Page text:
you're actually (re)defining the very important primitive command \if and this will cause sure disasters with any document.

Note. The command \sb is defined by \let\sb=_ in the LaTeX kernel, so its meaning doesn't change when one modifies the category code of the underscore character. So it's always available as a substitute for it.

In this application we are telling TeX that _ in math mode should behave like a command, which expands to \sb, that is it will just do the right thing. However, macros that rely on the presence of _ will be fooled by this, so some package or macro might fail (not commonly used, but I've seen some cases where a macro tests for a following _).

  • You don't see how \command_with_underscore will increase readability over \NEcommand probably because never followed python's creator Guido Van Rossum' Style Guide for Descriptive Names ;) Anyway... LaTeX is all but readability and Python zen. Try this: python -c "import this" | grep -i readability – neurino Jan 3 '13 at 16:54
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    @neurino For us TeX people, @ is the magic letter so \command@with@extr@s or similar would be 'normal' :-) – Joseph Wright Jan 3 '13 at 17:00
  • @neurino I don't find any guide there, just a list of common conventions. As long as you stick to a convention, there's no difference between them. Of course, different backgrounds can lead to different opinions about readability. – egreg Jan 3 '13 at 17:06
  • @egreg: no intention to be polemic — get it as a joke ;) — but if someone like python's dad names a document Style Guide I'd definitively get it as... a guide. :)) I agree about different backgrounds but having used both I can't say a LaTeX script is as readable as a python script, however I look at it. Moreover if you have to tweak something to your needs. My humble opinion tho. – neurino Jan 3 '13 at 17:15
  • @neurino From that "Style guide": "The naming conventions of Python's library are a bit of a mess, so we'll never get this completely consistent". ;-) – egreg Jan 3 '13 at 17:26

Use the hyphen instead and it is easier:

\@namedef{if-foreign-buyer}{You can only...}

\csname if-foreign-buyer\endcsname

  • Probably should avoid the minimal class: Why not use the minimal class. – Peter Grill Jan 3 '13 at 20:21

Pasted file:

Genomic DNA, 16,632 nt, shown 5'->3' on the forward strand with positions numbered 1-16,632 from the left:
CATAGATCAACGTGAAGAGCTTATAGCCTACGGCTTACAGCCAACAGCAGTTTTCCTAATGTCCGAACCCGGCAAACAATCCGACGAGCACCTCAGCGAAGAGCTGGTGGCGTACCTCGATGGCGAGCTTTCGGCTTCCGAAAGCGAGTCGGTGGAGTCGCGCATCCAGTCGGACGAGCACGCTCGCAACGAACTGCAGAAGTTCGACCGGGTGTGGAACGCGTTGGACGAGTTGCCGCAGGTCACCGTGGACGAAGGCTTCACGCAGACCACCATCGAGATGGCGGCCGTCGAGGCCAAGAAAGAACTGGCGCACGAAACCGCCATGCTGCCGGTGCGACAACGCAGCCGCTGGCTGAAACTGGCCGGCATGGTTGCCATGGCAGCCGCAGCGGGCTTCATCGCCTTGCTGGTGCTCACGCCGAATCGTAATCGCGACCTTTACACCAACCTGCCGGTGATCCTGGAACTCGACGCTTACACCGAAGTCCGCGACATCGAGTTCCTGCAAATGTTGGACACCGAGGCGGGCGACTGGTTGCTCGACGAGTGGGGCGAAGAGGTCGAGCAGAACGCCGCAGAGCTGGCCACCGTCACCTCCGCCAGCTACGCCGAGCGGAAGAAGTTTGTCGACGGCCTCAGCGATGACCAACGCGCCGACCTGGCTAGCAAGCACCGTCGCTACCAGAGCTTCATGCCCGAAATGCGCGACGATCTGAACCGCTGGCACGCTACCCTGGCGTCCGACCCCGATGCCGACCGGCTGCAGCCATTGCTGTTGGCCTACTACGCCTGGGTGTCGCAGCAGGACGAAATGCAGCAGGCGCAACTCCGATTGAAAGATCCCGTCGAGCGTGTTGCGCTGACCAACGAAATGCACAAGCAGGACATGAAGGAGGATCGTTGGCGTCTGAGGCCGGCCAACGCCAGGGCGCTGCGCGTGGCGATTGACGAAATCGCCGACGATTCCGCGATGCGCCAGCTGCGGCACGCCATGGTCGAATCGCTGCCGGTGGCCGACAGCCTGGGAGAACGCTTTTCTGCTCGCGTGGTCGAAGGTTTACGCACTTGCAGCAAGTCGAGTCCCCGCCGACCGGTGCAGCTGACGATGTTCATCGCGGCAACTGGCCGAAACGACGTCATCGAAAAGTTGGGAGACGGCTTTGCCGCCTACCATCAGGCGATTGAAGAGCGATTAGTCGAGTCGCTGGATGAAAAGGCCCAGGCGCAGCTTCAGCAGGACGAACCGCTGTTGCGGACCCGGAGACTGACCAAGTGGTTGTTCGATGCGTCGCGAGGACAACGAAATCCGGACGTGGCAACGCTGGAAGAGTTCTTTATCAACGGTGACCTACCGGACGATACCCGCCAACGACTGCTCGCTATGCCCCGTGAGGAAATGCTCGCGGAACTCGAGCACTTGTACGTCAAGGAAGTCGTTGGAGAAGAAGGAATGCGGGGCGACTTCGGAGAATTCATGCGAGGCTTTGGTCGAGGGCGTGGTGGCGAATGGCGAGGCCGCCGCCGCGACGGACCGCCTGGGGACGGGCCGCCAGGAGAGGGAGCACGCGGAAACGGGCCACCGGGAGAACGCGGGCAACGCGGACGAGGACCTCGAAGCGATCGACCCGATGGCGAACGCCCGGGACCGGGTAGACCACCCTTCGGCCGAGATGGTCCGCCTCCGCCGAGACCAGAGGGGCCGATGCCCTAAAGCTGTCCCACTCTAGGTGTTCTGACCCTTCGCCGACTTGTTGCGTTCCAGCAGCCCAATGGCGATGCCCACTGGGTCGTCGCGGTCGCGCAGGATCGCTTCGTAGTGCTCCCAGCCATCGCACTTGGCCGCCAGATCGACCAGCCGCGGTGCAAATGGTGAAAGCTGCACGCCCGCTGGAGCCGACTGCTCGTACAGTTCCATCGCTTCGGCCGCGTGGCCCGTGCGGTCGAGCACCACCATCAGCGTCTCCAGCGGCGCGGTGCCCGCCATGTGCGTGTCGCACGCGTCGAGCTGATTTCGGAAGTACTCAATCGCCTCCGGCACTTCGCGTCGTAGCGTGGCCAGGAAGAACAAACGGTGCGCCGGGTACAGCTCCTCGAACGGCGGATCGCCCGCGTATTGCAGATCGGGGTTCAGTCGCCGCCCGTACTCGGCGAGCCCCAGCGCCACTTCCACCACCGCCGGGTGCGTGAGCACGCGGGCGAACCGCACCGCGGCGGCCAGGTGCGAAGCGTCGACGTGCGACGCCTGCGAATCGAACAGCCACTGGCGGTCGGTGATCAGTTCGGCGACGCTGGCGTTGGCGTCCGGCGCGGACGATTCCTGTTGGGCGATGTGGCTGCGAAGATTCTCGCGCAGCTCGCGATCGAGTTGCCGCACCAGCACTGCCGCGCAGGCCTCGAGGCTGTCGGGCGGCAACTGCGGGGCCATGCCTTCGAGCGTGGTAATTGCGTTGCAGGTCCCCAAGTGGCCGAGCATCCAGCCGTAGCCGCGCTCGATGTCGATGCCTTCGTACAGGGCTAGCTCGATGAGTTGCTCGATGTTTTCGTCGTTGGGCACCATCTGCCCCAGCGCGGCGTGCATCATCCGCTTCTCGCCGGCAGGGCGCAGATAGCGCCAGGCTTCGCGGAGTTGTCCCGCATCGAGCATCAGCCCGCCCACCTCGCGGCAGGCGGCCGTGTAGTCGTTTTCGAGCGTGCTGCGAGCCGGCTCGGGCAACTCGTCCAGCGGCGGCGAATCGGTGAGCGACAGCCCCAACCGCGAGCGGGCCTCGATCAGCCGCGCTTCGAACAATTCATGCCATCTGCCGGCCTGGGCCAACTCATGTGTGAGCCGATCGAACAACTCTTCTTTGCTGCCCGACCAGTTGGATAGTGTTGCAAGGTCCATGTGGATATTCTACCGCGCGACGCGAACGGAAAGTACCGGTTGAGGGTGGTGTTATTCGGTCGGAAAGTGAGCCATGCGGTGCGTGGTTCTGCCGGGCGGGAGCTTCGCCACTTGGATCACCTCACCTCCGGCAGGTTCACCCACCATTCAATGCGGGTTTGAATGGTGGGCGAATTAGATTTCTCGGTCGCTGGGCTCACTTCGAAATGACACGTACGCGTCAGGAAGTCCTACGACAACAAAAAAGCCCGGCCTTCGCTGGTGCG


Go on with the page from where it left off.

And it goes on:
• No! Not when using examples without any font settings. – user2478 Jan 3 '13 at 20:22
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    Ok. I was just thinking that the more examples newbies see with minimal class will result in more people using it for a MWE as there is no indication in the answer as to the specific reason why you used the minimal class. – Peter Grill Jan 3 '13 at 20:27
  • that is only one part of the story the other one is that it is much more easier to find problems whithout using a lot of unneeded code. – user2478 Jan 3 '13 at 20:32
  • I don't get it: I need to change the definition '\def \termName{term translation}` to \@namedef{term-name}{term translation} and change the name it's invoked, right? Will it work with arguments too? – neurino Jan 4 '13 at 13:54



The foreign seller \myuse{foreign_seller} is definitely infinitely more of a
\TeX pert than the foreign buyer \myuse{foreign_buyer}.

  • Maybe a word or two how \@namedef and \@nameuse work, and what the difference to \let are, would be helpful. – mafp Jan 3 '13 at 20:22
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    @mafp I used \let simply to avoid having all the time in the document to say \makeatletter and \makeatother. As for how they work, they are just wrappers around the basic \csname..\endcsname construction which allows to build control sequences with non-letters (it turns out that in the case of the underscore, contrarily to %, { or } or an active character expanding to something else than ultimately some characters, it goes through without trouble within such a construction). – user4686 Jan 3 '13 at 20:28
  • and if in the above you then at the end do \catcode`_=11 you can check that \foreign_buyer acts as expected. – user4686 Jan 3 '13 at 20:33
  • let me state more precisely that you can use { and } inside \csname...\endcsname, however not when using the wrappers \@namedef and \@nameuse. – user4686 Jan 3 '13 at 20:49
  • See Herbert answer: will it work with arguments too? – neurino Jan 4 '13 at 13:55